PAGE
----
In my previous post, I identified five strategies I could use to establish and maintain a daily practice of Tai Chi. The strategies can be applied to any form of mindfulness practice, whether some form of meditation or a practice such as mindful walking, mindful eating or open awareness. In reflecting on these strategies, I realised that underpinning them was the need to reprioritise my mindfulness practice according to its level of importance to various aspects of my life. Reprioritising means
to arrange things in a new order of importance.
Identifying the importance of your mindfulness practice
A starting point for reprioritising your mindfulness practice is to identify what it brings to your life, how it improves your life in its various aspects and what its importance is to your overall quality of life.
You can ask yourself a series of questions that will serve to highlight the importance of your mindfulness practice:
- does it give you clarity, confidence and creativity in your daily work?
- how does it help you to manage your stress at work and home?
- in what way does it improve your significant relationships, e.g. with your partner, your children or your work colleagues?
- what does it bring to your favourite sporting activity? (e.g. my practice of Tai Chi develops balance, coordination, timing and control in my tennis game)
- does it help you to appreciate your life more and build a positive outlook?
- what does it do for your physical health?
- how does it improve your mental health and sense of equanimity?
If you can truly and comprehensively identify the ways in which your mindfulness practice contributes to your quality of life, you will build the motivation to reprioritise your mindfulness practice so that it assumes a regularity and consistency that reflects its importance to you.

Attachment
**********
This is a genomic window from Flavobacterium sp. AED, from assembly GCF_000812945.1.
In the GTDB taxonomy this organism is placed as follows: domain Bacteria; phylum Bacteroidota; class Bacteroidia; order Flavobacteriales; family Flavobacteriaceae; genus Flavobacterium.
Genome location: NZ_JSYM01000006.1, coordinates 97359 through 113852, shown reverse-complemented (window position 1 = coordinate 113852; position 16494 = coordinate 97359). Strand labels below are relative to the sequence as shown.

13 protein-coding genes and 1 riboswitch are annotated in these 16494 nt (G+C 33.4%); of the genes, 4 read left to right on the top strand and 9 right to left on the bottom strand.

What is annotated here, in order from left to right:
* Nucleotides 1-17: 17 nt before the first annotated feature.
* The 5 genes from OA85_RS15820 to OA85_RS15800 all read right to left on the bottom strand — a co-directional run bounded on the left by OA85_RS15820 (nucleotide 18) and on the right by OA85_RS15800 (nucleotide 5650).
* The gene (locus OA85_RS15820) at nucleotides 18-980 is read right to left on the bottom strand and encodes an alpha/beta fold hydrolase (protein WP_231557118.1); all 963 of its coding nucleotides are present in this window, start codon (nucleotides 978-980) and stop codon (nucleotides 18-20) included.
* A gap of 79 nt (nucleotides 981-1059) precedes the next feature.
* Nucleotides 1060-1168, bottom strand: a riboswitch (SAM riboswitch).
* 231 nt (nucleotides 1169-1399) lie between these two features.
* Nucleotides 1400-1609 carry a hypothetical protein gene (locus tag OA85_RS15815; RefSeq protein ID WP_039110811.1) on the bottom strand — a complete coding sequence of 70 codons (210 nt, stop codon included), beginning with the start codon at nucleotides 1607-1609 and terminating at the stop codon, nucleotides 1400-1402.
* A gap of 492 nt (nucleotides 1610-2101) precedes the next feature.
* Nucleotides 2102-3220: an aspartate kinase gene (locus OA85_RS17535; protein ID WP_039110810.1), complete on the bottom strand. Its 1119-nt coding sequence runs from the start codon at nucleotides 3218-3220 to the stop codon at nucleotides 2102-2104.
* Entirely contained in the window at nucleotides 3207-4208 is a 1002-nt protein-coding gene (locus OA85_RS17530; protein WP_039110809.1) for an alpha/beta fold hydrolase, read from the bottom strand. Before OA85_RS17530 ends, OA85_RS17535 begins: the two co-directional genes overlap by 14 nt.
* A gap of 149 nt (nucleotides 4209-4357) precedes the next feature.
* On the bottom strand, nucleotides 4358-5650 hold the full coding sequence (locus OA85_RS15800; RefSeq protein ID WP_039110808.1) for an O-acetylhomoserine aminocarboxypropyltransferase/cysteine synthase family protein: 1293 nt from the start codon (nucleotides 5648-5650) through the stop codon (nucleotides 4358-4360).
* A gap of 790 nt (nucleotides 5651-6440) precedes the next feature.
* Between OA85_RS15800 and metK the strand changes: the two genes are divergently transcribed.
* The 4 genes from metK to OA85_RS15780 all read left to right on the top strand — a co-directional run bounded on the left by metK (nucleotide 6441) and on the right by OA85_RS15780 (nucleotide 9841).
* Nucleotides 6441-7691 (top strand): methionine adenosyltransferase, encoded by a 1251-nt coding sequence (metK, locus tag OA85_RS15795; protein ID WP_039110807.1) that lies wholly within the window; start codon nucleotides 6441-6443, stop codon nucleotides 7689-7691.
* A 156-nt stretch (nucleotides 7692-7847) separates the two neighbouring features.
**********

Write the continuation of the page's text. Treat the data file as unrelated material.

Reprioritising your mindfulness practice
If you want to reprioritise your mindfulness practice, it means that you have to create space in your life to enable this to happen. This means that you have to give up something else if you have a life characterised by busyness. Again, you can ask yourself a series of questions and be honest with yourself:
- do you really need to spend the time getting and drinking the extra cup(s) of coffee or tea?
- do you feast on the news, forever checking what is happening in the world around you and beyond?
- how often do you access email and divert your attention from your task at hand?
- are you wasting time by multitasking?
- how much time do you devote to watching television shows, movies or sports events?
- how much time do you spend on social media and what does this activity add to your quality of life?
If you review how you spend your time, you can invariably find a way to reprioritise your mindfulness activity so that it assumes a priority that reflects its importance to your quality of life.
As we grow in mindfulness, we can become more aware of the importance of our mindfulness practice for our quality of life, identify how we spend our time and learn to accord our mindfulness practice the priority it deserves. This is, undoubtedly, an ongoing learning process.
Image source: courtesy of Alexandra_Koch on Pixabay
By Ron Passfield – Copyright (Creative Commons license, Attribution–Non Commercial–No Derivatives)
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